What Is a Mad Hatter?
A mad hatter is a chief executive officer (CEO) whose ability to lead a company is highly suspect. Mad Hatter CEOs are often characterized by misconduct or impulsive and puzzling decisions that employees, board members, and shareholders may question. They often act spontaneously with little regard for viable alternatives or consequences.
- A Mad Hatter in business is a top executive who baffles employees and shareholders by consistently displaying poor judgment, questionable conduct, or both.
- The Mad Hatter in a public company may be pushed out by shareholders and the board of directors.
- Not much can be done about a Mad Hatter in a private company, who may hold the financial strings.
Understanding a Mad Hatter
The original Mad Hatter is one of the many eccentric characters in Lewis Carroll's Alice's Adventures in Wonderland, known as "the Hatter." At the tea table, Alice meets the Hatter, who is eternally caught in tea time and constantly quizzes Alice with nonsensical and unanswerable questions.
Carroll got his character's name from the belief that hatters in his time went mad from the poisonous vapors of the mercurous nitrate they used to cure felt.
In the corporate world, the term Mad Hatter refers to a leader or CEO of a company who is ill-equipped for the role. They might have assumed power because they were founders of the company, through nepotism, or due to a poorly planned succession protocol.
Private and Public Mad Hatters
Once in power, Mad Hatter CEOs tend to exhibit poor decision-making skills by acting out of self-interest, haste, ego, or gut feelings. As a result of incompetent, incapable, or misguided leadership at the top, the morale of managers and employees suffers.
Typically, Mad Hatter CEOs are either removed or stay in power until their companies are run into the ground.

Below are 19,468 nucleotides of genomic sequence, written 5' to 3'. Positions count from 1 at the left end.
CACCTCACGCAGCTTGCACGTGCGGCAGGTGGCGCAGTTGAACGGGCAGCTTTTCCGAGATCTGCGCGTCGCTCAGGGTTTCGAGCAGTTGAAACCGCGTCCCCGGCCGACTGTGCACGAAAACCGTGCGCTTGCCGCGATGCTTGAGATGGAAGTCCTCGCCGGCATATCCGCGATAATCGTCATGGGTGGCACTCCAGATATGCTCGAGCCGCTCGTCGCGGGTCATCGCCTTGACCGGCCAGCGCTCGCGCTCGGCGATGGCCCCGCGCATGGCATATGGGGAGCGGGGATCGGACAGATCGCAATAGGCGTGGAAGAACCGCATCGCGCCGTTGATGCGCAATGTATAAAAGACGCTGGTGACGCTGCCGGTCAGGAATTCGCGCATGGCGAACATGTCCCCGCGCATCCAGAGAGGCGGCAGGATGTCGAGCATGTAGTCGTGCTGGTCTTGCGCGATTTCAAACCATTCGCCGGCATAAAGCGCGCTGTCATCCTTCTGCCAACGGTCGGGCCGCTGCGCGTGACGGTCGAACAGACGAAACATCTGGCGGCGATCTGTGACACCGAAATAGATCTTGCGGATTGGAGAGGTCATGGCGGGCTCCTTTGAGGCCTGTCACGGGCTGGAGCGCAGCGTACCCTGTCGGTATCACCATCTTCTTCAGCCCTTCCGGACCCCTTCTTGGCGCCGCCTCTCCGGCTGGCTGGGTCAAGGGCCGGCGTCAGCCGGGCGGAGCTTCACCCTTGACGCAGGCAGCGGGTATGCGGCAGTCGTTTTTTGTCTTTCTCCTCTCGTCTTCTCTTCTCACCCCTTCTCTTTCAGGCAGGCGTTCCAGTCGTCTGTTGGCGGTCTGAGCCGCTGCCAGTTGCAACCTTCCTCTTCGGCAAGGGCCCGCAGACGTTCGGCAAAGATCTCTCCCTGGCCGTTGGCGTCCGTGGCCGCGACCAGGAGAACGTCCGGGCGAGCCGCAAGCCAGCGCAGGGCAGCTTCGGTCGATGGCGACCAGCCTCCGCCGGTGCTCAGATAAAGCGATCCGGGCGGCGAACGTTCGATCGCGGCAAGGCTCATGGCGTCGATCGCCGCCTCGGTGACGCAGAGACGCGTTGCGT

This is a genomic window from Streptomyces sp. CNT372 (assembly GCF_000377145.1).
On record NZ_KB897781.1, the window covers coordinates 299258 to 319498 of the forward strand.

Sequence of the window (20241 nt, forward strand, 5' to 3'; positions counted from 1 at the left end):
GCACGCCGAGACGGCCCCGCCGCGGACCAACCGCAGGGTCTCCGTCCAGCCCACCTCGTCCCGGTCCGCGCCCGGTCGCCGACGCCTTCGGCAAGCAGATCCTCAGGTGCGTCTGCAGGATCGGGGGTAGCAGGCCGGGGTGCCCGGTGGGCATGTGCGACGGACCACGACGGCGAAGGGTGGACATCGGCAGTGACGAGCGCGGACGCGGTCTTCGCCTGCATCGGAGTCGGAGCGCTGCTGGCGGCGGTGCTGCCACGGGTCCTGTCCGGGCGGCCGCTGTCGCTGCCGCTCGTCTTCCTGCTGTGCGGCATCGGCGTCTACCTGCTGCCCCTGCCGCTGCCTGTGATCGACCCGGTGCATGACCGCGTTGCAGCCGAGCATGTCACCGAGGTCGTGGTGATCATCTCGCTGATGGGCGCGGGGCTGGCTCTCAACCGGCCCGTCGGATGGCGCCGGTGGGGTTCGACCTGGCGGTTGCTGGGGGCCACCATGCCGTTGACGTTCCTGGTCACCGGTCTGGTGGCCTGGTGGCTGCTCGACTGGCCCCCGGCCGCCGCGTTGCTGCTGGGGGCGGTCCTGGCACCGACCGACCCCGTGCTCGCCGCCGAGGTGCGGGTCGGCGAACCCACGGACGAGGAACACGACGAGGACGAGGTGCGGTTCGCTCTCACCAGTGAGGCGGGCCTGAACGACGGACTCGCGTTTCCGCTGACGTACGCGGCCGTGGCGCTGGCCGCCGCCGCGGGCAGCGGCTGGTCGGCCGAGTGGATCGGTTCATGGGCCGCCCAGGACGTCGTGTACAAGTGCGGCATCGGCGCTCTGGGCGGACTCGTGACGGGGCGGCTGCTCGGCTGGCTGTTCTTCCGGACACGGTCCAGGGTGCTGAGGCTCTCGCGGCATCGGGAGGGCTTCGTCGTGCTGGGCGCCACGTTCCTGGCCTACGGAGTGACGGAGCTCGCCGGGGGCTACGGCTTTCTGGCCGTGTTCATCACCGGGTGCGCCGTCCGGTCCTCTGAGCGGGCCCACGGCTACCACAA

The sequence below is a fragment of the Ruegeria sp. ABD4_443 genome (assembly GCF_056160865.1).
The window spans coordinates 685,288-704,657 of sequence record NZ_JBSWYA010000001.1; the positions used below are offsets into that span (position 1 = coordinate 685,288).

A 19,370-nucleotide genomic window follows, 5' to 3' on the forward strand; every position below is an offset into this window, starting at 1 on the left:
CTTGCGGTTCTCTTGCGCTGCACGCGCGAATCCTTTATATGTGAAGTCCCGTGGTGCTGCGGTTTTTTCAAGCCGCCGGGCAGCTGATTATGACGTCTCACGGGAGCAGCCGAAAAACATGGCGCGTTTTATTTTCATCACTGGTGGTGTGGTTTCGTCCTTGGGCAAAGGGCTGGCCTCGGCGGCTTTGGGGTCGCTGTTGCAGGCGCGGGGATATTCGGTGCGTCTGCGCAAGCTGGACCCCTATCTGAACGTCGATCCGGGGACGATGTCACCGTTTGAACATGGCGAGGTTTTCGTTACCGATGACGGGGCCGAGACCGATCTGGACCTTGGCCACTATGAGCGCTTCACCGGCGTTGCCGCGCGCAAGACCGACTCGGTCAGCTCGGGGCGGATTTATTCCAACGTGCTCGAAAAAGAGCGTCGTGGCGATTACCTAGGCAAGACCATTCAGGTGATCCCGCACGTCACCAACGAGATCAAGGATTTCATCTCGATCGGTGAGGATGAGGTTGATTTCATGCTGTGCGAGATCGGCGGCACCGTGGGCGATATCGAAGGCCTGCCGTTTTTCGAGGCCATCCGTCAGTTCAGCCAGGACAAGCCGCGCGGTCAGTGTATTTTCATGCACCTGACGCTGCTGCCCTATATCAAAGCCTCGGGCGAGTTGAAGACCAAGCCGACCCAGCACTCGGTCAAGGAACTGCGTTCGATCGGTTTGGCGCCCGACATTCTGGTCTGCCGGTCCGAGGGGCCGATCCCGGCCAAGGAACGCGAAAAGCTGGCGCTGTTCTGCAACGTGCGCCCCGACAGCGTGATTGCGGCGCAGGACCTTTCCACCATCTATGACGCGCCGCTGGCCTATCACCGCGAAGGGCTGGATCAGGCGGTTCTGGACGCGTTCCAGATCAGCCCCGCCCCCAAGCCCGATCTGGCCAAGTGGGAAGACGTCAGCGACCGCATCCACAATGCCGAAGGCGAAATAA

Mad Hatters at the helm are more common in privately held companies, as they are often the founders and the source of the money behind the business. The combination of these factors often results in power that cannot be challenged, even when the shortcomings of the leader-in-charge are obvious.
Mad Hatter CEOs of public companies do not have the same level of job security as their counterparts in private companies, due to their many stakeholders with voting rights and their boards of directors.
Mad Hatters and Shareholder Activism
Shareholder activism is often criticized as being based on generating short-term gains regardless of long-term costs, but the removal of a Mad Hatter CEO can make the difference between a company's survival and failure.
Shareholder activism can take the form of proxy battles, litigation, or publicity campaigns as shareholder votes are collected to oust the CEO or the management team.
While he may not have been directly labeled a Mad Hatter, Dov Charney, the founder of American Apparel, exhibited many of the traits they are known for. After 25 years as CEO of the company, he was ousted by the board of directors in 2014 after years of allegations of sexual misconduct, poor judgment, and bad decisions.
After he was fired, the company filed for Chapter 11 bankruptcy in October 2015, emerged from reorganization in January 2016, and filed for Chapter 11 a second time in November 2016. The company's intellectual property is owned by Gildan Activewear and its clothes are still available for sale online.
Charney is now running a company called Los Angeles Apparel, which he founded.
Where Did the Phrase "Mad as a Hatter" Come From?
Lewis Carroll's Alice's Adventures in Wonderland features a character named "The Hatter" that acts in bizarre and strange ways, eventually becoming known as "The Mad Hatter" in popular culture. The phrase itself, however, relates to hatters (people who made hats) in the 18th and 19th centuries and used mercury nitrate to turn animal furs into felt. The constant and long exposure to mercury caused those working with it to exhibit speech problems, tremors, and hallucinations.
What Makes a Bad CEO?
There are a variety of traits that make a bad CEO. These can include micro-managing, paranoia, poor vision, inability to execute the company's strategy, hiring the wrong people, not understanding the financial side of a business, being stubborn, and not seeking advice.
What Can Happen If a Firm Is Poorly Managed?
The worst possible outcome for a firm if it is poorly managed is that it will cease operations, close down, and have to let go of all its employees. Poorly managed firms can also cause significant amounts of stress, create faulty products, lose people money, and lose talented employees.